Madison decries harsh mischaracterization of COVID-19 vaccine clinic decision

Vaccination  of child, vaccine Ira Lichi/Shutterstock.

The Diocese of Madison says media have misrepresented its decision to not host onsite COVID-19 vaccination clinics at parishes and other diocesan entities.

“Despite how it is being characterized in some news reports and social media posts, the decision for parishes and other diocesan entities within the Diocese of Madison not to host onsite COVID-19 vaccination clinics is not about condemning or discouraging vaccination,” the diocese said in a Nov. 12 statement.

“Apart from the moral and medical dimensions of this decision, the issue has become bitterly divisive. Since there are already ample vaccination sites within the eleven counties of the diocese, Bishop [Donald] Hying has decided that it would be best for parishes and other diocesan entities not to host vaccine clinics.”

The Diocese of Madison instructed its 102 parishes not to host COVID-19 vaccination clinics, following the approval of the vaccine for children ages 5-11.

At the time, a spokesperson said the diocese wished to maintain “neutrality” on the issue of COVID-19 vaccination for children and adults.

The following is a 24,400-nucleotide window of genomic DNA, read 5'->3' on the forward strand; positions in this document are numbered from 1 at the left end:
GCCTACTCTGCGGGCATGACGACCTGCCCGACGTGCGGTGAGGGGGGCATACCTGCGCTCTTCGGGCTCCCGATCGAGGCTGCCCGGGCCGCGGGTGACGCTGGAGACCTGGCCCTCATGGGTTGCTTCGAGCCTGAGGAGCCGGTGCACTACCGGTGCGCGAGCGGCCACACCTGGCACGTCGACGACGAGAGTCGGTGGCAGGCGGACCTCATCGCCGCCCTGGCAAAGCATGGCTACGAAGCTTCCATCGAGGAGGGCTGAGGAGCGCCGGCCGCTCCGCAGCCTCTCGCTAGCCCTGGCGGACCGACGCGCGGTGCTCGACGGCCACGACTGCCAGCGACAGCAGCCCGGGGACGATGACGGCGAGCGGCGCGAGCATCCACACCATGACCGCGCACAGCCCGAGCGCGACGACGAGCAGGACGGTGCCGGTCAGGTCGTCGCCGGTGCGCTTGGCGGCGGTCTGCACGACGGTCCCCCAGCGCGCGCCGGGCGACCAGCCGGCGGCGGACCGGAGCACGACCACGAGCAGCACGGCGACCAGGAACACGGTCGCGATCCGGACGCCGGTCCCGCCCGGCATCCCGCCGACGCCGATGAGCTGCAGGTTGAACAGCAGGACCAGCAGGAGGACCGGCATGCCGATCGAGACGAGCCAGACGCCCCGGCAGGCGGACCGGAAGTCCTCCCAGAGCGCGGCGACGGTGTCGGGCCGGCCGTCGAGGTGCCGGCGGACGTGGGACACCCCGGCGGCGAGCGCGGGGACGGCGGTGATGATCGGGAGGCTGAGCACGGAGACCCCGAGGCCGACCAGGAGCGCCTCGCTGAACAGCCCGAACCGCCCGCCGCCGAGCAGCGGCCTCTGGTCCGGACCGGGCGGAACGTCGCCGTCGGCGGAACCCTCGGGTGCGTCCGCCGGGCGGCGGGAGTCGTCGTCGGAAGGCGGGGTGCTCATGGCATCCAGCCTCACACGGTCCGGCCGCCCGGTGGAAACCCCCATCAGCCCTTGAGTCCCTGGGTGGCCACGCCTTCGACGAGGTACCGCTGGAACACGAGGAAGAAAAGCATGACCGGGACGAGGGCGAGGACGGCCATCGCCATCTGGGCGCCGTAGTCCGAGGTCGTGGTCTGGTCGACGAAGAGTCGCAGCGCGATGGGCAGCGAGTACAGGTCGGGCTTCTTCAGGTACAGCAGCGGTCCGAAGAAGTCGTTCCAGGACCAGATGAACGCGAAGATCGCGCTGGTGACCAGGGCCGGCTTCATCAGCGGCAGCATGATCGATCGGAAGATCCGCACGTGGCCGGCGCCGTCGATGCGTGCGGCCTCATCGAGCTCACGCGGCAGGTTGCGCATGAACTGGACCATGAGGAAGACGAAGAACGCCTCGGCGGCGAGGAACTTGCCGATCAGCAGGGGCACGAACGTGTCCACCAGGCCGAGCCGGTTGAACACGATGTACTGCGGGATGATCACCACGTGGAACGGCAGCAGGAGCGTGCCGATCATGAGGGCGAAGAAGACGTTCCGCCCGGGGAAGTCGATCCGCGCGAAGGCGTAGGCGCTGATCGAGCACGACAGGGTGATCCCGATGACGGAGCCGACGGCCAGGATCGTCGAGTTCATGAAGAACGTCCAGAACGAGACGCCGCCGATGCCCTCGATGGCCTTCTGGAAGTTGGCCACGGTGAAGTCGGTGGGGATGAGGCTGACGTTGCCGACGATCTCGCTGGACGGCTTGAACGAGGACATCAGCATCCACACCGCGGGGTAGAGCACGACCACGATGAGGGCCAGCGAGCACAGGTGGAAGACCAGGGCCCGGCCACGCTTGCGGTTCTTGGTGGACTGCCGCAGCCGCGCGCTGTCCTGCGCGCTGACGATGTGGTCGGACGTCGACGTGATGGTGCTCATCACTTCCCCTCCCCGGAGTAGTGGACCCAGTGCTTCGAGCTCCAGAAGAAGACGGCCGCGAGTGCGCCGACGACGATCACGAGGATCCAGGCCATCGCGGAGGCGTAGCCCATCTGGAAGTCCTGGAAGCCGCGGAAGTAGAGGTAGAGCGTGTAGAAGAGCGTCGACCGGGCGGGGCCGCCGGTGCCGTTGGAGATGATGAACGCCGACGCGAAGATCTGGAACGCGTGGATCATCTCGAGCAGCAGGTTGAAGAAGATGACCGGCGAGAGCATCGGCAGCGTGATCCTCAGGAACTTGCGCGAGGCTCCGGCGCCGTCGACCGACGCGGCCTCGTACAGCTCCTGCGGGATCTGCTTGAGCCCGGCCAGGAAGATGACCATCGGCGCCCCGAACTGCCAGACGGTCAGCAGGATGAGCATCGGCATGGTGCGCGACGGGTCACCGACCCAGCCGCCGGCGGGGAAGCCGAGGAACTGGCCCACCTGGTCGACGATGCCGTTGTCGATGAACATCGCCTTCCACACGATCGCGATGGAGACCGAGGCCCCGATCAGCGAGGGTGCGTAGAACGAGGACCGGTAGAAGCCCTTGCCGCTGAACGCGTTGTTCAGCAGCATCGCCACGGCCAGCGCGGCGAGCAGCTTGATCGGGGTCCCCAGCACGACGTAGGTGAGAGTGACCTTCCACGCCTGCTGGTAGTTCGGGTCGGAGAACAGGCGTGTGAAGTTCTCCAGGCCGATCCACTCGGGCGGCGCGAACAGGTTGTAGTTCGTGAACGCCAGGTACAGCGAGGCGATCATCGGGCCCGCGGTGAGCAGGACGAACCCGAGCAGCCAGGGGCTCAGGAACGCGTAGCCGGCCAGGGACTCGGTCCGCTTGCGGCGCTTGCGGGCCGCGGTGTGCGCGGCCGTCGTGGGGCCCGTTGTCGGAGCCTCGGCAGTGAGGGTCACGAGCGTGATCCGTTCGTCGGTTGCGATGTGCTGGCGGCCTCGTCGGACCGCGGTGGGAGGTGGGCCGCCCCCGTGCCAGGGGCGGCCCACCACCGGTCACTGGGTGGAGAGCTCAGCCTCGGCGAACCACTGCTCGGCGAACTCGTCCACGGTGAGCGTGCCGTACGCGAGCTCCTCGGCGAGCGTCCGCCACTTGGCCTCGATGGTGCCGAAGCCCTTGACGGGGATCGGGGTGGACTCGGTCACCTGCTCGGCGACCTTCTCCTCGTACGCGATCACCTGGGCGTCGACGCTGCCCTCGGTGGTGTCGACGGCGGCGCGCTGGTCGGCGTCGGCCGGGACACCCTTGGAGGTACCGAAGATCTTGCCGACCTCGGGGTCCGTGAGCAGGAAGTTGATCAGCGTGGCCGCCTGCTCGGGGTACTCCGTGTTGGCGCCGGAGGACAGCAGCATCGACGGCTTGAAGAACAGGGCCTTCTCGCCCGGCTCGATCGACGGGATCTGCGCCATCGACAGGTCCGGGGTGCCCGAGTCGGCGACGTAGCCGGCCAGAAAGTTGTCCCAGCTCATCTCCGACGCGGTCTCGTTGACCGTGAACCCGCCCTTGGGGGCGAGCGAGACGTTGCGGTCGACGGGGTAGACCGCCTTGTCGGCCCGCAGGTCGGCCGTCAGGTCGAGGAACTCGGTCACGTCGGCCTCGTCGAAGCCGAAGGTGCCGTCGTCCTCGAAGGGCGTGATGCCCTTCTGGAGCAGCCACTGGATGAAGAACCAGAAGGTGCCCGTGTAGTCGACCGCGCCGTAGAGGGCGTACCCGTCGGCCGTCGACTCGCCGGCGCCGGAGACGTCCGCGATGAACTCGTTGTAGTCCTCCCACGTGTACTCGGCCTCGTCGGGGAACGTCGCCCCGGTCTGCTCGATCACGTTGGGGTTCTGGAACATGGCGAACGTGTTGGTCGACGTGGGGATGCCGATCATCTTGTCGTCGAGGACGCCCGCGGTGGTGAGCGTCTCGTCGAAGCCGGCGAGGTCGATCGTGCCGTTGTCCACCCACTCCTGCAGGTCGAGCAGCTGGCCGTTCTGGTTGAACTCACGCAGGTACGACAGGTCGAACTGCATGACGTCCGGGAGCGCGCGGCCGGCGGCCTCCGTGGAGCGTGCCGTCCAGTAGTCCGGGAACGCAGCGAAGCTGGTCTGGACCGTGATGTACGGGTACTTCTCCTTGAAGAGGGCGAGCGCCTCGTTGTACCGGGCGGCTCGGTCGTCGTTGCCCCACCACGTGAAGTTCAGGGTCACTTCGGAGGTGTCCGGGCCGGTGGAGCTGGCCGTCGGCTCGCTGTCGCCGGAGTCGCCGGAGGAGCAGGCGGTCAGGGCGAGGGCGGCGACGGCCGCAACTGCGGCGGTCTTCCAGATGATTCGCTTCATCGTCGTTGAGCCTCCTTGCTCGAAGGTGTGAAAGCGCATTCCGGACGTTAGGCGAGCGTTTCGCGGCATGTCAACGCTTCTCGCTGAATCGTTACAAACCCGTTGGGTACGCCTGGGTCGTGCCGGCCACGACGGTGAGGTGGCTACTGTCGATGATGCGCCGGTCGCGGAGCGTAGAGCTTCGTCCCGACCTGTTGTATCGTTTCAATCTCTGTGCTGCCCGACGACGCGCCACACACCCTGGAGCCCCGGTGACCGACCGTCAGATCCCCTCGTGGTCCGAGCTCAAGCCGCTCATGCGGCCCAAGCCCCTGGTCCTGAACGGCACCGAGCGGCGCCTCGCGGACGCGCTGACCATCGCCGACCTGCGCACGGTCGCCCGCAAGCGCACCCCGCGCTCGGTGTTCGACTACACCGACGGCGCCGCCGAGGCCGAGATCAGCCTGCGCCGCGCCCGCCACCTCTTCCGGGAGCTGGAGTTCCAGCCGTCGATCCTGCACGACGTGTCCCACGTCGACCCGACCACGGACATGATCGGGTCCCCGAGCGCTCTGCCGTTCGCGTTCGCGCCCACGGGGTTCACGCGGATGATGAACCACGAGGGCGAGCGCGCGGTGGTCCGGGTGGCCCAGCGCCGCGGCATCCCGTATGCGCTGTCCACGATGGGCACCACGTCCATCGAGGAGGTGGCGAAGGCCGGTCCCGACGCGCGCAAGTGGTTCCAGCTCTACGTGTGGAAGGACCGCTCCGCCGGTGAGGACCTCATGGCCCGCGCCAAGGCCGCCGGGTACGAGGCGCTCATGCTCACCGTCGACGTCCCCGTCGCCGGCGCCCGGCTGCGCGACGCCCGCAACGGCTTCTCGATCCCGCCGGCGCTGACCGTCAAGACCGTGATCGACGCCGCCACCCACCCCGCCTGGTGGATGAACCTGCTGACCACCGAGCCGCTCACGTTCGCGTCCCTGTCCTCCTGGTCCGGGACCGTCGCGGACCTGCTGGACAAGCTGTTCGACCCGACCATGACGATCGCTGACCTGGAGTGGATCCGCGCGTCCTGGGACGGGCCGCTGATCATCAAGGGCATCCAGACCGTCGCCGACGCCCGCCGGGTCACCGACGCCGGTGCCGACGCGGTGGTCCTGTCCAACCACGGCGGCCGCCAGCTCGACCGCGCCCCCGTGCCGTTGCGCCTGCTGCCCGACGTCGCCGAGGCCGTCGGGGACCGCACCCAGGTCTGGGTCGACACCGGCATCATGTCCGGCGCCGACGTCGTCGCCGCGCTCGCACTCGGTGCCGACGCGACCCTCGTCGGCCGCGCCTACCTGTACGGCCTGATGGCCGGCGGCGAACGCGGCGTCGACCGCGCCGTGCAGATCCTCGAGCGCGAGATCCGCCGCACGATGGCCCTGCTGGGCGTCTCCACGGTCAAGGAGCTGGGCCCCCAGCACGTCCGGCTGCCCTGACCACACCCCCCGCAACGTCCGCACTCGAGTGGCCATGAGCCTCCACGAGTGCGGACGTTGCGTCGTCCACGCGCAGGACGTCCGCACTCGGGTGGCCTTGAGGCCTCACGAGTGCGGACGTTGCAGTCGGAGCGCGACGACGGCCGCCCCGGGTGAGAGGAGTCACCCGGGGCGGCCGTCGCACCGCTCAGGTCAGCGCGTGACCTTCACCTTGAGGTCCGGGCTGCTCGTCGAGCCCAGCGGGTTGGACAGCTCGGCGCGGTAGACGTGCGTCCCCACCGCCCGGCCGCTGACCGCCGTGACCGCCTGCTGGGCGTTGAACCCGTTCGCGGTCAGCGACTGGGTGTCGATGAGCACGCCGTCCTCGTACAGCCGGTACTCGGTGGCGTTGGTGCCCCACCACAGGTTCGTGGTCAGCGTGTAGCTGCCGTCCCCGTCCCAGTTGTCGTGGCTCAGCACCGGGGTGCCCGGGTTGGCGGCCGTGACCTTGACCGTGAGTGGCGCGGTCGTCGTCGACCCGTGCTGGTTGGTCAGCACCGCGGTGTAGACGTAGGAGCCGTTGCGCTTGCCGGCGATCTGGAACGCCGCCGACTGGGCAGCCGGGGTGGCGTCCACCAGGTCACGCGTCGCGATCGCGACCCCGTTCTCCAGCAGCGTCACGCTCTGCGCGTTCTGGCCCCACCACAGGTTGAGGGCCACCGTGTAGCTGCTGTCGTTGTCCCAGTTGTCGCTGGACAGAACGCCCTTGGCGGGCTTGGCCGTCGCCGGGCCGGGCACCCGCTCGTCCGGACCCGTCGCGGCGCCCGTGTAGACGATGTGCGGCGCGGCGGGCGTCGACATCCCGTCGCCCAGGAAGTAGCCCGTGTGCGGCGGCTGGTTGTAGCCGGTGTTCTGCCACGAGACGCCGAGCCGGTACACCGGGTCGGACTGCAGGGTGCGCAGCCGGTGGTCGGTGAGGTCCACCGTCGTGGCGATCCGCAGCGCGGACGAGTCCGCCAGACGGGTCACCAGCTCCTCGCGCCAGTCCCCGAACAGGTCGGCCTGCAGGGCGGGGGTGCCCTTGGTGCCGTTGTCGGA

The decision drew the condemnation of many, most notably Father James Martin S.J. who tweeted that the decision was “anti-life.” Fr. Martin has equated on several occasions wearing a mask with saving unborn babies.

The Diocese of Madison said Fr. Martin mischaracterized the decision.

“When there are more than enough facilities to offer vaccinations throughout the diocese, choosing not to host vaccination clinics does not equate to being “Anti life”,” the diocese said. “Rather, it avoids the appearance of unequivocal moral endorsement while also respecting individuals’ and parents’ ability to make a decision based on their legitimate weighing of the medical and moral concerns involved.”

The original announcement regarding COVID-19 vaccination clinics explicitly states the decision “should not be in any way interpreted as the local Catholic Church or her leadership discouraging vaccinations.”

Bishop Hyland has joined the other bishops of Wisconsin in encouraging Catholics to receive the COVID-19 vaccine.

“However, this is not a decision that involves either an absolute moral imperative or an intrinsic moral evil,” the diocese said. “As such it should be made by individuals and parents with a well-formed conscience as to what is appropriate for their own circumstances, weighing carefully the medical and moral facts and the potential risks versus the hoped-for benefits.”

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